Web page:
I Received A Planning Enforcement Notice What Should I Do?

If you have received a planning enforcement notice for breach of planning control, it is important to understand you are not alone, around 15-20% of the applications we do are retrospective! In some cases, a planning contravention notice may be issued to gather information about the alleged breach.

You should seek advice as soon as possible from a chartered town planner who will be able to advise whether they agree there has been a breach and in which case what the options are going forward of whether it would be appropriate to appeal the enforcement notice. It is important to determine the occupier of the land to ensure that the correct course of action is taken.

99% of enforcement notices are for developments that people were sure would be Permitted Development and therefore wouldn’t need any permission but unfortunately got it wrong. However, in some cases, an alleged breach of planning regulations may have occurred, leading to the enforcement notice being issued.

Usually, it’s because they have misunderstood the planning portal or were given bad advice from someone other than a chartered town planner, who doesn’t understand the complex and ever-changing planning laws, such as the town and country planning act 1990 and the General Permitted Development Order or GPDO. It’s important to seek guidance from local authorities or a qualified town planner to ensure compliance with the applicable regulations.

What is a planning enforcement notice and what does it mean?

A planning enforcement notice is a formal document issued by a local planning authority which is a department of your local council. It means that they believe a breach of planning control has occurred and sets out what needs to be done to remedy the situation. It is important to take the notice seriously and seek expert advice from an RTPI chartered town planner as soon as possible to limit or avoid any further formal enforcement action.

How much time do I have to respond to an enforcement notice?

You typically have a specific timeframe, known as the time limit, to respond to an enforcement notice, which is usually only 28 days. It’s important to act promptly and seek professional advice from a chartered town planner as soon as possible. Failure to respond within the given timeframe can result in further legal action or penalties such as unlimited fines or even custodial sentences for breaches related to listed buildings.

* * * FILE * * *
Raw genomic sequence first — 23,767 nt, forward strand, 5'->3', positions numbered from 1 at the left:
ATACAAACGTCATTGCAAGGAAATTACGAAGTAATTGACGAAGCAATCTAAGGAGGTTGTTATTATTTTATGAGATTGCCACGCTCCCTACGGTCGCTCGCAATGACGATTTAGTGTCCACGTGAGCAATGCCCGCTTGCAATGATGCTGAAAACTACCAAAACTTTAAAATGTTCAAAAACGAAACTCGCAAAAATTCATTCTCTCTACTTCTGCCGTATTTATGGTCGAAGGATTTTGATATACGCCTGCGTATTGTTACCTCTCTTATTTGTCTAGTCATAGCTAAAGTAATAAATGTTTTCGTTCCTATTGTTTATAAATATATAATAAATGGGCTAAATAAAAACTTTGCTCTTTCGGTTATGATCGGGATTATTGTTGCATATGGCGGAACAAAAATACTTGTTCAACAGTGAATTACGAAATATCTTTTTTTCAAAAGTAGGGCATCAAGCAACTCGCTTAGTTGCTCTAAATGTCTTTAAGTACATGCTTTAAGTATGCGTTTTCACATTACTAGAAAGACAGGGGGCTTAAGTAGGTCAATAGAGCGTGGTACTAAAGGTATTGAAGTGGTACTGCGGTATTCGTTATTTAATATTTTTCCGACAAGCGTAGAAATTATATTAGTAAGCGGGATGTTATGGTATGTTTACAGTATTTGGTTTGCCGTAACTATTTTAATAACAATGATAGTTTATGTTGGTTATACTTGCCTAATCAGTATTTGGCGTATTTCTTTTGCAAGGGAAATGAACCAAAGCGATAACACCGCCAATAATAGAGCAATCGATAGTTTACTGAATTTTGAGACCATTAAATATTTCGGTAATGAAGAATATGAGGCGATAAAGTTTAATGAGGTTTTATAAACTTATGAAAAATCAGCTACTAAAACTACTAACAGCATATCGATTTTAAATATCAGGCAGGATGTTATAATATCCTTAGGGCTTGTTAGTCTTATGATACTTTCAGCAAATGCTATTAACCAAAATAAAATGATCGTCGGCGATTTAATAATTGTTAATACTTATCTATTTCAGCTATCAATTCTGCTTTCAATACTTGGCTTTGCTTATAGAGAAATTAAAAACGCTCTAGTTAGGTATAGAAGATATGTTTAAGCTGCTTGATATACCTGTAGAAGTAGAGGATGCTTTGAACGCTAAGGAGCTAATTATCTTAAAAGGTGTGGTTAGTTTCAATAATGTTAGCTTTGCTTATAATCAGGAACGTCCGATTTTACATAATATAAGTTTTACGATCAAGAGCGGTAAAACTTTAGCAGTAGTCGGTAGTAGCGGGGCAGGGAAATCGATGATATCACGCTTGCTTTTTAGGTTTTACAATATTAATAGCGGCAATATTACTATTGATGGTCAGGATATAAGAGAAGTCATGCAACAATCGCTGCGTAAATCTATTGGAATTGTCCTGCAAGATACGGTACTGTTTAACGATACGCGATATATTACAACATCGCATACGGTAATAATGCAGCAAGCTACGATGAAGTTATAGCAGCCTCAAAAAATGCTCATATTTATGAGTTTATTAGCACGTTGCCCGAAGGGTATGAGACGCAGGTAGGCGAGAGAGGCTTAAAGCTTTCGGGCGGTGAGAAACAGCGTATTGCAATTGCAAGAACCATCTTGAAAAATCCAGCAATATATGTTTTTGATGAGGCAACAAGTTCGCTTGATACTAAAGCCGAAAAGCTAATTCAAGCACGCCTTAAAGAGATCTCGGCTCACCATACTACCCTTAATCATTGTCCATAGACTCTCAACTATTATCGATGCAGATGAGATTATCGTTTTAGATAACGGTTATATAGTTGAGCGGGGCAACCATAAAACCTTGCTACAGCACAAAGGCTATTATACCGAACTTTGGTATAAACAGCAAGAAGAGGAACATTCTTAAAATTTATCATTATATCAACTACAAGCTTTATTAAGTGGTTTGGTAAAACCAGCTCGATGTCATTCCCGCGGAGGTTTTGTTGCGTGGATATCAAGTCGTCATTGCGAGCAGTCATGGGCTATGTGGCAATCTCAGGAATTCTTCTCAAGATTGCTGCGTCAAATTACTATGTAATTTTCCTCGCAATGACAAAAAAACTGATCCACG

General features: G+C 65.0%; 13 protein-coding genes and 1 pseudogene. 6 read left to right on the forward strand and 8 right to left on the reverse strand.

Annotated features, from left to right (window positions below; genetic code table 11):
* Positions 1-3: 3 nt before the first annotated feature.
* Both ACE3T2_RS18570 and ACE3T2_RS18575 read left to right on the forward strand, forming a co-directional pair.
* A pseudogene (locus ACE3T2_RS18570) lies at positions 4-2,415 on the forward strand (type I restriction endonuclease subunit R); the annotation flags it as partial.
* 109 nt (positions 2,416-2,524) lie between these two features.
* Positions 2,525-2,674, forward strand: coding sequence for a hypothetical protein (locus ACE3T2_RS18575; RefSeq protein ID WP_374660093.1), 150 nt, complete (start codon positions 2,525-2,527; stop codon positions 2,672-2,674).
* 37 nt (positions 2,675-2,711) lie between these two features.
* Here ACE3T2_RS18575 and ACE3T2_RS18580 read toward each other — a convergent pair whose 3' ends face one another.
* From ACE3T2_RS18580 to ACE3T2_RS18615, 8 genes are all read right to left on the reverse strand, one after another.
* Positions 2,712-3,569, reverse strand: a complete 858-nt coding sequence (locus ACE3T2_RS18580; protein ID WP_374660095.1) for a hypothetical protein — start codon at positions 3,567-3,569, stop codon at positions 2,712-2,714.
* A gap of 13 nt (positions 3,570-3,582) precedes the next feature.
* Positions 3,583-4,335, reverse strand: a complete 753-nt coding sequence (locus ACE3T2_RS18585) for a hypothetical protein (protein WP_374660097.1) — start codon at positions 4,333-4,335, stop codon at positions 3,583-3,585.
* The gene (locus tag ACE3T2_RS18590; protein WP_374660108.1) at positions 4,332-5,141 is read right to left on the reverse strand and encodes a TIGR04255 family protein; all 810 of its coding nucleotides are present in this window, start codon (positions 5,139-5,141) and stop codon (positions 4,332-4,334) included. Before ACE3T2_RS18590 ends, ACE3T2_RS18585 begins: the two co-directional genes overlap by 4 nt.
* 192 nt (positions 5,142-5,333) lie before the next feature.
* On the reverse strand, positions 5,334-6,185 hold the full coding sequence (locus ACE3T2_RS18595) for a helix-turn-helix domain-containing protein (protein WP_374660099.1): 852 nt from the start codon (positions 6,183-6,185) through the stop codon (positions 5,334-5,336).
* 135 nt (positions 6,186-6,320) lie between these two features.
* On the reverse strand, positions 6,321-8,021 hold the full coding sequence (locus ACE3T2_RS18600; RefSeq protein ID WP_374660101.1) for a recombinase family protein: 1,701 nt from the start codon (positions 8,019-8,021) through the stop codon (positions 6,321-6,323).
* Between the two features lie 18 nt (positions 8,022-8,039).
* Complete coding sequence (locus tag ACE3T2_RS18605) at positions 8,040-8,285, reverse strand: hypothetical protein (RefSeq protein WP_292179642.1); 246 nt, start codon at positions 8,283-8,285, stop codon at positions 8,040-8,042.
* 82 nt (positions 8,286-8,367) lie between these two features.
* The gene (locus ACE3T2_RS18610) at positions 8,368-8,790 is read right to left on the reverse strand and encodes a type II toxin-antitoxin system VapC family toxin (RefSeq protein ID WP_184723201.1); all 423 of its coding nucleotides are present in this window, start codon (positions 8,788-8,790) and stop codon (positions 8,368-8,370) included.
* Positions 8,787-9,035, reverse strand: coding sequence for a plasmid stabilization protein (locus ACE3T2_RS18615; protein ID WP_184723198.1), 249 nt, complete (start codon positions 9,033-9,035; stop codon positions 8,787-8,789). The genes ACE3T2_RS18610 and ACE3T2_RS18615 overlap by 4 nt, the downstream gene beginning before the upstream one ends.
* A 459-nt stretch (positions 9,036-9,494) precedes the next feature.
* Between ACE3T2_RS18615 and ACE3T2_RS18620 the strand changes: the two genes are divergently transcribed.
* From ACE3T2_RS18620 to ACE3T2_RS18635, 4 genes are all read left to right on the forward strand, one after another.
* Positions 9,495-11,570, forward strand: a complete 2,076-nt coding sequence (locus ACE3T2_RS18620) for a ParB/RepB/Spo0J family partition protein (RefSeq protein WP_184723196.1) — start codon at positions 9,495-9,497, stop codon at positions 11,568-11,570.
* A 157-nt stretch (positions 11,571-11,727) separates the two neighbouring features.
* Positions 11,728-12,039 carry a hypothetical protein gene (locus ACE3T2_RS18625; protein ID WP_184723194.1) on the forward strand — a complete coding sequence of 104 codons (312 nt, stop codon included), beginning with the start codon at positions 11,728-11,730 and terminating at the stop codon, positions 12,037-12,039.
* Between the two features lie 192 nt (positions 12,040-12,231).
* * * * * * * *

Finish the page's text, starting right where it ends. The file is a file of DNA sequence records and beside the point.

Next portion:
What is a breach of planning control?

A breach of planning control refers to any development or change in land use that goes against the regulations set out in the town and country planning act 1990 and other relevant legislation. This can include things like building without planning permission, using land for purposes not permitted, or not following conditions imposed by previously approved applications. It’s important to note that amenities such as parks, schools, and community centres may also be subject to planning control regulations. Ignorance of planning laws is not a valid defence, so it’s crucial to seek guidance from experts such as chartered town planners to ensure compliance with regulations.

What are my options if have been contacted by an enforcement officer? 

If you have received an enforcement notice, usually the letter will give you just 28 days to submit a retrospective planning application/lawful development certificate or comply with the enforcement order and put the property back to its original state. 

Often the first step in the process is a site visit from the enforcement officer who will then take some time to put together the case against you before issuing a formal enforcement notice.

It is important to bear in mind, that once you are in the system the wheels are in motion, and usually it is a case of when, not if, you receive a formal enforcement notice. For this reason, it is strongly recommended that you seek professional advice from a chartered town planner as soon as possible.